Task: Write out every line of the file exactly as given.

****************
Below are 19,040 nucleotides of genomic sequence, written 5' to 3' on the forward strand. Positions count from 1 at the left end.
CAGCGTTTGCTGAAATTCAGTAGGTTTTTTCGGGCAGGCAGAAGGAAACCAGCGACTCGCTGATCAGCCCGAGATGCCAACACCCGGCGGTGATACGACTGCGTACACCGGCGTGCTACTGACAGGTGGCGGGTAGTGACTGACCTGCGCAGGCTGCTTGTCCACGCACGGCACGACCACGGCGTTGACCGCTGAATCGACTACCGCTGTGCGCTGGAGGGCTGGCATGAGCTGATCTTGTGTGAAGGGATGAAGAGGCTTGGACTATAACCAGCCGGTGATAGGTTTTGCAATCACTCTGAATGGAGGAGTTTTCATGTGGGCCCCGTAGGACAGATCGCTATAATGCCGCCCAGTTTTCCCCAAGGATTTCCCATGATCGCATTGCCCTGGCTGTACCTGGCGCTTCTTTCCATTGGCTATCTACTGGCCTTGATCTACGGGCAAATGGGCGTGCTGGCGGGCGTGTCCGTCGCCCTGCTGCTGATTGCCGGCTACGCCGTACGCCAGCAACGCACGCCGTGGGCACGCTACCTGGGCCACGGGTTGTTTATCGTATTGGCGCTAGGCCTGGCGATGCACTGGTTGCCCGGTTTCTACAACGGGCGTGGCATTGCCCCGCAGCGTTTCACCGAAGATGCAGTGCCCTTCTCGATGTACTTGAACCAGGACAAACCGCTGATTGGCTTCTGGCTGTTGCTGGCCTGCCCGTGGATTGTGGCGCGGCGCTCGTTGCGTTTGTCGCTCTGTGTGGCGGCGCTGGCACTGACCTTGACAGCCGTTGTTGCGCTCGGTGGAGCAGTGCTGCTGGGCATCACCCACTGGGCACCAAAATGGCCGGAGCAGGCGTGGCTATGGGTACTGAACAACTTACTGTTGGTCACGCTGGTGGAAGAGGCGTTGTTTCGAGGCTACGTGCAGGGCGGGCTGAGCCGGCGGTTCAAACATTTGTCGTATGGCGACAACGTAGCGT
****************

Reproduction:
Below are 19,040 nucleotides of genomic sequence, written 5' to 3' on the forward strand. Positions count from 1 at the left end.
CAGCGTTTGCTGAAATTCAGTAGGTTTTTTCGGGCAGGCAGAAGGAAACCAGCGACTCGCTGATCAGCCCGAGATGCCAACACCCGGCGGTGATACGACTGCGTACACCGGCGTGCTACTGACAGGTGGCGGGTAGTGACTGACCTGCGCAGGCTGCTTGTCCACGCACGGCACGACCACGGCGTTGACCGCTGAATCGACTACCGCTGTGCGCTGGAGGGCTGGCATGAGCTGATCTTGTGTGAAGGGATGAAGAGGCTTGGACTATAACCAGCCGGTGATAGGTTTTGCAATCACTCTGAATGGAGGAGTTTTCATGTGGGCCCCGTAGGACAGATCGCTATAATGCCGCCCAGTTTTCCCCAAGGATTTCCCATGATCGCATTGCCCTGGCTGTACCTGGCGCTTCTTTCCATTGGCTATCTACTGGCCTTGATCTACGGGCAAATGGGCGTGCTGGCGGGCGTGTCCGTCGCCCTGCTGCTGATTGCCGGCTACGCCGTACGCCAGCAACGCACGCCGTGGGCACGCTACCTGGGCCACGGGTTGTTTATCGTATTGGCGCTAGGCCTGGCGATGCACTGGTTGCCCGGTTTCTACAACGGGCGTGGCATTGCCCCGCAGCGTTTCACCGAAGATGCAGTGCCCTTCTCGATGTACTTGAACCAGGACAAACCGCTGATTGGCTTCTGGCTGTTGCTGGCCTGCCCGTGGATTGTGGCGCGGCGCTCGTTGCGTTTGTCGCTCTGTGTGGCGGCGCTGGCACTGACCTTGACAGCCGTTGTTGCGCTCGGTGGAGCAGTGCTGCTGGGCATCACCCACTGGGCACCAAAATGGCCGGAGCAGGCGTGGCTATGGGTACTGAACAACTTACTGTTGGTCACGCTGGTGGAAGAGGCGTTGTTTCGAGGCTACGTGCAGGGCGGGCTGAGCCGGCGGTTCAAACATTTGTCGTATGGCGACAACGTAGCGT